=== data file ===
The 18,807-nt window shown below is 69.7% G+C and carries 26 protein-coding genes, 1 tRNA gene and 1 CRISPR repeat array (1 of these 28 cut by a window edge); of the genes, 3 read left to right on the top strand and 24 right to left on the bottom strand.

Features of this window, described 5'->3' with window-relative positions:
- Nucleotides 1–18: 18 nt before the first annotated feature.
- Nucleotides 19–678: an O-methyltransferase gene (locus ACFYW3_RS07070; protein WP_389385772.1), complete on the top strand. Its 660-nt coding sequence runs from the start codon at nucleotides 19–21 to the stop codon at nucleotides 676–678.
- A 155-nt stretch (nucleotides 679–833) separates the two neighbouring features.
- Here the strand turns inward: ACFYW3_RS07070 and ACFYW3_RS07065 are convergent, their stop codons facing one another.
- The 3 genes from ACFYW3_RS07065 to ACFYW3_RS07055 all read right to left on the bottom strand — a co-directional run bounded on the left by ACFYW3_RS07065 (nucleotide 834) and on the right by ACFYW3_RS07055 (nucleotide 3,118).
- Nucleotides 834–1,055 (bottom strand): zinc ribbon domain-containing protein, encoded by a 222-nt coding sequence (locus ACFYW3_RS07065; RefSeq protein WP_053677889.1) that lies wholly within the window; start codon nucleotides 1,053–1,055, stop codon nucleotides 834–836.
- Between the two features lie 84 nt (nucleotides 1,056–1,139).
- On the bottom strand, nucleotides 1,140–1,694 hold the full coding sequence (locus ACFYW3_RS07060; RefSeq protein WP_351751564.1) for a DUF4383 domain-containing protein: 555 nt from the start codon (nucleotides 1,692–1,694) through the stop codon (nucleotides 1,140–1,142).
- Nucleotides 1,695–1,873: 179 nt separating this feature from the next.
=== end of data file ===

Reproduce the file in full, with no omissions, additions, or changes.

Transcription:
The 18,807-nt window shown below is 69.7% G+C and carries 26 protein-coding genes, 1 tRNA gene and 1 CRISPR repeat array (1 of these 28 cut by a window edge); of the genes, 3 read left to right on the top strand and 24 right to left on the bottom strand.

Features of this window, described 5'->3' with window-relative positions:
- Nucleotides 1–18: 18 nt before the first annotated feature.
- Nucleotides 19–678: an O-methyltransferase gene (locus ACFYW3_RS07070; protein WP_389385772.1), complete on the top strand. Its 660-nt coding sequence runs from the start codon at nucleotides 19–21 to the stop codon at nucleotides 676–678.
- A 155-nt stretch (nucleotides 679–833) separates the two neighbouring features.
- Here the strand turns inward: ACFYW3_RS07070 and ACFYW3_RS07065 are convergent, their stop codons facing one another.
- The 3 genes from ACFYW3_RS07065 to ACFYW3_RS07055 all read right to left on the bottom strand — a co-directional run bounded on the left by ACFYW3_RS07065 (nucleotide 834) and on the right by ACFYW3_RS07055 (nucleotide 3,118).
- Nucleotides 834–1,055 (bottom strand): zinc ribbon domain-containing protein, encoded by a 222-nt coding sequence (locus ACFYW3_RS07065; RefSeq protein WP_053677889.1) that lies wholly within the window; start codon nucleotides 1,053–1,055, stop codon nucleotides 834–836.
- Between the two features lie 84 nt (nucleotides 1,056–1,139).
- On the bottom strand, nucleotides 1,140–1,694 hold the full coding sequence (locus ACFYW3_RS07060; RefSeq protein WP_351751564.1) for a DUF4383 domain-containing protein: 555 nt from the start codon (nucleotides 1,692–1,694) through the stop codon (nucleotides 1,140–1,142).
- Nucleotides 1,695–1,873: 179 nt separating this feature from the next.